Forecasting weather on Mars

Red planet may look good in photographs, but not very hospitable

By Blake Mathews - Meteorologist
Headline Goes Here NASA/JPL-Caltech/MSSS

JACKSONVILLE, Fla. - Ever wonder what the weather is like on Mars?

Ever since rover Curiosity landed, it has been transmitting weather reports back to Earth with staggering results. While the pictures that Curiosity sends back looks like an appealing place with warm conditions, Mars offers anything but "warm and pleasant."

According to "Scientists think that the climate on Mars 3.5 billion years ago was similar to that or early Earth: warm and wet. But because of chemical reactions between Mars' carbon dioxide atmosphere and water, most of its carbon dioxide was used up forming carbonate rocks. Earth is big enough and active enough that it has plate tectonics which recycles this carbonate back to carbon dioxide."

Since the carbon dioxide is locked up in the rocks on Mars, there is an extremely thin atmosphere which allows temps to plummet to lows only seen in the coldest of Antarctica winters.

First, you can leave the umbrella and rain slickers here on Earth. There hasn't been liquid water on Mars in millions of years (if ever). So basically there is zero chance of rainfall everyday.

The only water that may be left is either locked up in permafrost near the poles or as vapor that periodically form thin ice clouds. Second, you'll definitely need a coat -- a very heavy, thick coat -- along with scarfs, gloves, thermal underwear, blankets and animal hide to keep warm.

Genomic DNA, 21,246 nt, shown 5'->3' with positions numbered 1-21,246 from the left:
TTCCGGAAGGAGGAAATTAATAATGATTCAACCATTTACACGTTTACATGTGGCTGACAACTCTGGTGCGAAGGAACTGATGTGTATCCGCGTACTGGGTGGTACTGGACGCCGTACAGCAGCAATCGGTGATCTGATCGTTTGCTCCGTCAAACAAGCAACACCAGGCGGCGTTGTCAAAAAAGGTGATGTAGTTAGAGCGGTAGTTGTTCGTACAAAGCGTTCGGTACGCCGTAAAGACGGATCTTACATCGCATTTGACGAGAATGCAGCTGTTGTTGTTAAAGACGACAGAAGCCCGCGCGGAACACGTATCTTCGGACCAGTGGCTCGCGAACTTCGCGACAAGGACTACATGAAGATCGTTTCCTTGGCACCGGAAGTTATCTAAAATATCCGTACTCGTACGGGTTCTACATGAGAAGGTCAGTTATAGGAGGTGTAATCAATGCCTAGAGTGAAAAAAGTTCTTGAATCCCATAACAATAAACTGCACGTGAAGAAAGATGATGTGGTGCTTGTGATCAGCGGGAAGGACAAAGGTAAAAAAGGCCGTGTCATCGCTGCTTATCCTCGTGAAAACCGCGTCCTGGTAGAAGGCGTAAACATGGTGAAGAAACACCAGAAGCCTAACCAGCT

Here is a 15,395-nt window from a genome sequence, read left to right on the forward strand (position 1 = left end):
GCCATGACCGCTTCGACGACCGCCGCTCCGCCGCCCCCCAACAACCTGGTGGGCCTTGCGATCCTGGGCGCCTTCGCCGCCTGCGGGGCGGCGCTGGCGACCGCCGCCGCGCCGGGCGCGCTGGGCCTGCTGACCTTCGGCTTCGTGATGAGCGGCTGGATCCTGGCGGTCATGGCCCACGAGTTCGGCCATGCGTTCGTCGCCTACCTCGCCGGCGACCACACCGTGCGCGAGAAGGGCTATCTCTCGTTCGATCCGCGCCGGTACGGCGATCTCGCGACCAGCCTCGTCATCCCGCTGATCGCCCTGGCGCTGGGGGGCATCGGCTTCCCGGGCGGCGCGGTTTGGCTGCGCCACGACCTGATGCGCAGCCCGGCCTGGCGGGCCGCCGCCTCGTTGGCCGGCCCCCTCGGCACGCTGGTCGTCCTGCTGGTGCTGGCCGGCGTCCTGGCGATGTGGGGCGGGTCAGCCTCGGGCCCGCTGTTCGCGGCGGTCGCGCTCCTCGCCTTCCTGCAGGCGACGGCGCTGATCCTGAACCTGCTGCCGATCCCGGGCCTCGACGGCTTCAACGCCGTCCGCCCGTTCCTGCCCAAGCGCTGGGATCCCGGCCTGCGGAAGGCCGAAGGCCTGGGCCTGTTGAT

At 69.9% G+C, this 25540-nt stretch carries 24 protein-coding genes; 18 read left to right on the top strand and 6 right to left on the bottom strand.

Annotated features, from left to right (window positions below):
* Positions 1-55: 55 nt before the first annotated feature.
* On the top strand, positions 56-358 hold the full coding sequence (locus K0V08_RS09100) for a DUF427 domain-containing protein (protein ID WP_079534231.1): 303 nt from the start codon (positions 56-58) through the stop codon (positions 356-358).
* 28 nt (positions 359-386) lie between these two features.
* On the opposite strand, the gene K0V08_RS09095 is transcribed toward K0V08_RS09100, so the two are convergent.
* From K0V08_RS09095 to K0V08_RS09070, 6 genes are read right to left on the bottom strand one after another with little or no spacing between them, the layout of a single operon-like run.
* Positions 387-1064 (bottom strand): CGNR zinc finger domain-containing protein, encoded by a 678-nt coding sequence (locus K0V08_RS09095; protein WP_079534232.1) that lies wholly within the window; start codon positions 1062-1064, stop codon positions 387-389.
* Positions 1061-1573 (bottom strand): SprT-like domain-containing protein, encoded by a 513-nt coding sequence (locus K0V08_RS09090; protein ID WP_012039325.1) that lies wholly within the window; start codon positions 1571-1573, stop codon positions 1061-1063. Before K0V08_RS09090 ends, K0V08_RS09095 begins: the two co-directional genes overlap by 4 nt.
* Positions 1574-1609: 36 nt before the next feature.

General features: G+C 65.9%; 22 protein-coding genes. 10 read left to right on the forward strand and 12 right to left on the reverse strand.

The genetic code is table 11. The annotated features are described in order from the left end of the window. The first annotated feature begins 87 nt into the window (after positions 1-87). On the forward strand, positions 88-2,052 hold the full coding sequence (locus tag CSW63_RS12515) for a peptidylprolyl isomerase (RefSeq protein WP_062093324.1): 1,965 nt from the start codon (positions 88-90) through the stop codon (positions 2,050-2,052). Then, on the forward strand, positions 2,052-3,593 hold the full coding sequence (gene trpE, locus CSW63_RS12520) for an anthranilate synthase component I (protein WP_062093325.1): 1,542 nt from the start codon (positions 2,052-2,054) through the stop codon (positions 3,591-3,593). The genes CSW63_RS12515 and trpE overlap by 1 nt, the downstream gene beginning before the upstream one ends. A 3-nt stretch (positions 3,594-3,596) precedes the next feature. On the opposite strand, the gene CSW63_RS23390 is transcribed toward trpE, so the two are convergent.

And while I'm at it, a space heater! (Get it, space heater? OK, I digress.) The conditions on Mars are incredibly different and incredibly cold.

Mars, according to NASA, is approximately 50 percent further away from the Sun than Earth is. That means Mars receives only about half as much insolation (incoming solar radiation) than we do here. This translates to temperatures (even in Mars' hottest summer at the equator) being a cool 70 degrees Fahrenheit. Overnight low temperatures can drop to a chilly 225 degrees below zero Fahrenheit. Temperatures in the mid latitudes (half way between the poles and the equator -- similar to where the United States is on Earth) run on average of 50 below zero Fahrenheit.

If you were to travel to Mars, forget about having a good hair day. Mars is a windy place with an average wind speed of 20mph, as recorded by the Mars Viking landers in the 1970s -- this according to NASA. Maximum wind speeds can top 60 mph and cause massive dust storms.

Mars is a very tranquil yet inhospitable place to us without well designed space suits that are built to withstand mega extremes. It will take technology far more advanced than what we have to make it possible for us to inhabit the planet.

Until then, let's leave the 'bots to do the hard work for us.

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